I could have compared the sickness to a relationship at times because—and I can see this now—I was in love with it. It amazed me, it made me feel good, and I was willing to go to tremendous lengths for it. Yet it left when my head ached with emptiness and I tossed and turned at night because I could feel my exposed bones bouncing on my mattress. That’s how relationships go, isn’t it? You always feel even more broken after your significant other leaves and think about it long into the night, but it doesn’t matter because it always leaves you dehydrated for more? I don’t know from experience.”

“Becca….you don’t have to go on today,” Cheryl soothes. She hands me a flowery box of tissues and for the first time I touch my face and hot tears come away on my fingers. I’m ashamed; I don’t cry. I don’t need to cry. I shake my head vigorously. I have to go on. What does she think so far? I have to justify myself.

“Can I….I’m almost done.” I swear. A quick glance at her watch and Cheryl bobs her head in affirmation.

“Two years later, I had everything down to a science. Breakfast: 100; Lunch: I had a sandwich, well half of one, so about 300? Yes? Maybe less; Dinner: would have been only 550, but I had to have an extra helping, so we’ll round it off to 600—equals 1000. Half of your daily recommended amount. I had never been one for math, but I became a human calculator when it came to calories: those concrete, controllable numbers that dictated whether I would go to bed overcome with worry or sleep like a baby, reveling in success. I watched the Food Network and I researched. Apples became staples in my diet because I knew they had 80 calories; it was so easy to fit them in without much damage. The first thing I did after I got home from eating out was to Google the restaurant’s website and search for the nutrition facts of my entrée, soup, pasta, or salad. I wrote a lot, too, whenever the numbers got confused. I made notes on my arm and found myself forced to make up explanations when people asked.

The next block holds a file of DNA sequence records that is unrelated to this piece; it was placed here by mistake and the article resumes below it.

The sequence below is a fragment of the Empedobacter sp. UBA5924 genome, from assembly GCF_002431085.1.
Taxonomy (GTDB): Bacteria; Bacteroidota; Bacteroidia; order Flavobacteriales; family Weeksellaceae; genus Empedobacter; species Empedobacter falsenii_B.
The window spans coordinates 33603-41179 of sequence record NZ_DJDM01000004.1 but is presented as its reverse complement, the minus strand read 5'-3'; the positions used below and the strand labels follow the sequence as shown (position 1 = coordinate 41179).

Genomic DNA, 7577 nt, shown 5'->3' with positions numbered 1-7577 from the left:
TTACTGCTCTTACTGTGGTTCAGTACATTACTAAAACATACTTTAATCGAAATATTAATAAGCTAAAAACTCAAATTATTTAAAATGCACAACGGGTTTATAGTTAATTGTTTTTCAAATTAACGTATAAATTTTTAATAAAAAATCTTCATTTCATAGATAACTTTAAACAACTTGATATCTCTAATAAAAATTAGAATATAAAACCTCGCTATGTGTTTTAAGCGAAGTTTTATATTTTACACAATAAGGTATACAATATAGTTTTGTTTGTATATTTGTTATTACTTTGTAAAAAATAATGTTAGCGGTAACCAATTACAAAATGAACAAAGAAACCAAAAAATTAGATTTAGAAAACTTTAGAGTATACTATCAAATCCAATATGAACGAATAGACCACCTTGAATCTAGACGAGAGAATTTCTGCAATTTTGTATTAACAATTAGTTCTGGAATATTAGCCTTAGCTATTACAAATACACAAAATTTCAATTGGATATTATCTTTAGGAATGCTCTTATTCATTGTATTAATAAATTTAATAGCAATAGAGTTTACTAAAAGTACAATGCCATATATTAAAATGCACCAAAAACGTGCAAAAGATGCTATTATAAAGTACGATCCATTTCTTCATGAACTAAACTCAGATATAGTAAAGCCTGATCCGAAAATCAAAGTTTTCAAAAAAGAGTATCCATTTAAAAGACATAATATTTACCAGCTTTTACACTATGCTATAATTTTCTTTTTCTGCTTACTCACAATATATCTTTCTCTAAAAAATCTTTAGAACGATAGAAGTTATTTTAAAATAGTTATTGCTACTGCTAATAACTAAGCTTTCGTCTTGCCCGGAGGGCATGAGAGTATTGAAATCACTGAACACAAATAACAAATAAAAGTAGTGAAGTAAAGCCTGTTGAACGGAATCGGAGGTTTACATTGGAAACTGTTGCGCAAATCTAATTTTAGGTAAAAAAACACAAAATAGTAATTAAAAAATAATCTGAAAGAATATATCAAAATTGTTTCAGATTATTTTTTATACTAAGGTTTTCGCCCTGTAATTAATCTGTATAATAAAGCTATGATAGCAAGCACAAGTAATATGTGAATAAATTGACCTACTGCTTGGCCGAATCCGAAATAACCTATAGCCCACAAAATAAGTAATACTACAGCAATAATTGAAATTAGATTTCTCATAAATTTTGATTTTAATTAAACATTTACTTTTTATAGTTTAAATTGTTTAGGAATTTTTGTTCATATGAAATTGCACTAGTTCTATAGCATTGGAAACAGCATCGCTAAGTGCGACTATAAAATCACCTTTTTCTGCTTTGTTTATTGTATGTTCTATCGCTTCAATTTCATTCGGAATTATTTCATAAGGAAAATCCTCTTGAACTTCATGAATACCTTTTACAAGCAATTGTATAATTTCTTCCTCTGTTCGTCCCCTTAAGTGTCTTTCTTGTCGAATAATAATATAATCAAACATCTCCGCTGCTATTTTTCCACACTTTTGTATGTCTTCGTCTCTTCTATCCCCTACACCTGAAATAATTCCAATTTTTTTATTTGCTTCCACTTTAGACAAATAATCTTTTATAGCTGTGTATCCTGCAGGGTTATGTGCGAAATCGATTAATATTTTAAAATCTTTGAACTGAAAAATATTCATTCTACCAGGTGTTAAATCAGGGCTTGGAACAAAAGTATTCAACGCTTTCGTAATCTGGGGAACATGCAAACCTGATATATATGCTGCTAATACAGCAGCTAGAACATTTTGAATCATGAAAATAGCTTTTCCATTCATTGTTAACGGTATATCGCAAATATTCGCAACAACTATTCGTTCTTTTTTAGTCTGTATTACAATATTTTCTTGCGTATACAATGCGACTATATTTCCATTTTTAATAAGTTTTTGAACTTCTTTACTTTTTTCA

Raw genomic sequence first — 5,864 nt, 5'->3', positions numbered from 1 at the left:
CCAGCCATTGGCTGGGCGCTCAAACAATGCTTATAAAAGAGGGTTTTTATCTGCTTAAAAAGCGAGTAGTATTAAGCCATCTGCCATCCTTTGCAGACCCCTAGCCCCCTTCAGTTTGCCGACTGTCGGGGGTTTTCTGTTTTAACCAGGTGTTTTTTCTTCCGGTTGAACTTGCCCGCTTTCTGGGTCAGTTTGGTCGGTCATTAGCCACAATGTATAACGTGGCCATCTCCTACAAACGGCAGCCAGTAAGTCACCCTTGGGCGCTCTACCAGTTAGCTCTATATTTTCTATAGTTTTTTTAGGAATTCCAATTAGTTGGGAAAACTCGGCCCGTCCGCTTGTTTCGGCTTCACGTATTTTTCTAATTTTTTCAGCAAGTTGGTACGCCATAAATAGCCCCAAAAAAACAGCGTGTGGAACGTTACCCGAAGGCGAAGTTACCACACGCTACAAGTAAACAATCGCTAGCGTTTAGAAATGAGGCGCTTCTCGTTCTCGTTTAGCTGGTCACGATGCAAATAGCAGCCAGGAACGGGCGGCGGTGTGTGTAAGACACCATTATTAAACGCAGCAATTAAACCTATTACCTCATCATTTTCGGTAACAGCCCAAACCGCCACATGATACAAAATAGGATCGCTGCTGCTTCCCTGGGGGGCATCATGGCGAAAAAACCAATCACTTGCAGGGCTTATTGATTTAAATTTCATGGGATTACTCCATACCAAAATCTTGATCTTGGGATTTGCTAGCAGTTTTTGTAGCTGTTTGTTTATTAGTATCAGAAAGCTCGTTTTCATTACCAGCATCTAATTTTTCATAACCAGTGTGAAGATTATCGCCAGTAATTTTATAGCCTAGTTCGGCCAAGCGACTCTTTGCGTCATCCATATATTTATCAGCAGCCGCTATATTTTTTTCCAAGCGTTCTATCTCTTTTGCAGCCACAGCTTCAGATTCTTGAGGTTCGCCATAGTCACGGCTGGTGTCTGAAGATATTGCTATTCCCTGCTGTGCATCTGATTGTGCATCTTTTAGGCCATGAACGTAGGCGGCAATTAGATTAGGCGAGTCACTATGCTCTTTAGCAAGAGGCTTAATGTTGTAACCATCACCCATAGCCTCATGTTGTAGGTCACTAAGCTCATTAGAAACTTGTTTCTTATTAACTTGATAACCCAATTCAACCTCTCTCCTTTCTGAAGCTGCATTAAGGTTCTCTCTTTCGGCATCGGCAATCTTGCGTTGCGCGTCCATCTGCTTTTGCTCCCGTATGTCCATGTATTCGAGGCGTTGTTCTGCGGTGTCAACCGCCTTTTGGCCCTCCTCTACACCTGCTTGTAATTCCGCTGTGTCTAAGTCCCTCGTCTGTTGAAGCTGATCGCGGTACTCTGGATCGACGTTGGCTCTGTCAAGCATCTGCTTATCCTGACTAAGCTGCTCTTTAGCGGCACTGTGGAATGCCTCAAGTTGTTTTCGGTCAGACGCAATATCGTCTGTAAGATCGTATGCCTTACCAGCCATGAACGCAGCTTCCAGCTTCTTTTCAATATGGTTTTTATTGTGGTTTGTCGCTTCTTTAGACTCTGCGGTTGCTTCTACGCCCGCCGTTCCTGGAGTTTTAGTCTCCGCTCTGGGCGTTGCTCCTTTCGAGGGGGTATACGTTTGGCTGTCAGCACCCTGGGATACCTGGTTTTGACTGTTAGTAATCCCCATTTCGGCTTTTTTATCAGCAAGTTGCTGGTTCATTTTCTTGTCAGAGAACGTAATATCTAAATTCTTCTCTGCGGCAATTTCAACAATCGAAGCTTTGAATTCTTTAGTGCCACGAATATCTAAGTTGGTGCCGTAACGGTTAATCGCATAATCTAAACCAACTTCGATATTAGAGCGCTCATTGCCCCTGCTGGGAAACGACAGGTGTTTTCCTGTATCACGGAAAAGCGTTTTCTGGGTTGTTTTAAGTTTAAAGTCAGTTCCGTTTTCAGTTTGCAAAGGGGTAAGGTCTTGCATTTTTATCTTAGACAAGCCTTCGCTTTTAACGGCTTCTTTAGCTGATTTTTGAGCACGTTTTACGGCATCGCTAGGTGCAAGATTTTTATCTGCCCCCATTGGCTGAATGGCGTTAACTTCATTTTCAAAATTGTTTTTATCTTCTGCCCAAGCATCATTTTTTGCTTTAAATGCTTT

Maybe that lack of emotional connection was the catalyst, the thing that finally brought me back to reality. I think relationships have that point too, you know? Isn’t there a point where you look back, trying to remember the something that made it special, but you turn up nothing? Plus I felt so exhausted; literally (by now, of course, I hardly felt the presence of disorientation and shakiness), but mentally for the most part. I could no longer endure people stealing sideways glances as I ate, waiting for that climax, the moment where the skinny girl by herself in the corner of the table put something in her mouth. I was sick of my sister badgering, asking how much I weighed (which I did always have a ready answer for) and running after me when she saw me gearing up for a workout around my block. Mostly, though, this turning point gave me guilt that I’d never had when my dad gruffed about my thin body or my mom’s eyes stared in a mingle of hurt and shock as I tried on extra-small bikinis at the mall. I understood heaviness, seemingly for the first time, and for once it didn’t seem worth it all.”

“So, what’s stopping you?” Cheryl interjected.


“From quitting altogether, cold turkey, right now?” I seize up and my mind hurls me a round of resounding “NO’s” like punches. I don’t know what to say; I don’t have an answer, but….NO, I can’t.

“I don’t know.” I say quietly, truthfully.

“Well, now we have a place to start.” Cheryl’s rose-petal lips stretch over her Colgate-whitened teeth in a smile.

“Now, you may think I’ve never heard stories like yours because an eating disorder is one of the most isolating mental issues we know of here. It feels like you always have to justify yourself and like no one really understands your reasoning. I’ll be the first to admit I don’t know everything there is to know because I can’t without experiencing it myself. The truth is, though, one in every one hundred girls has one of them and you’re one of the lucky ones. You know that there’s something beyond this wall of calories, obsessing, and fear. Your stage is the hardest one, though. Now you have to decide if you want me to help you climb over that wall. So, my question is…yes or no?”

I stare at this woman, and I’m about to call into question whether or not she in fact did have an eating disorder at one point, even though she keeps insisting she didn’t. I’m reluctant to admit that she hit the nail on the head and now I have a decision to make—another one. A picture of me at McDonald’s, eating mindlessly without any thought to what a Big Mac could do to me, fills my mind and fear seizes me again. If I had known about my future:--the love I would find outside of this abusive relationship, finally feeling like a beautiful, if a little flawed, creation of God—I would have said “yes” immediately. Today, though, my hope gets caught up in my compulsive fear of the unknown and I answer with a tentative: “No, not today.”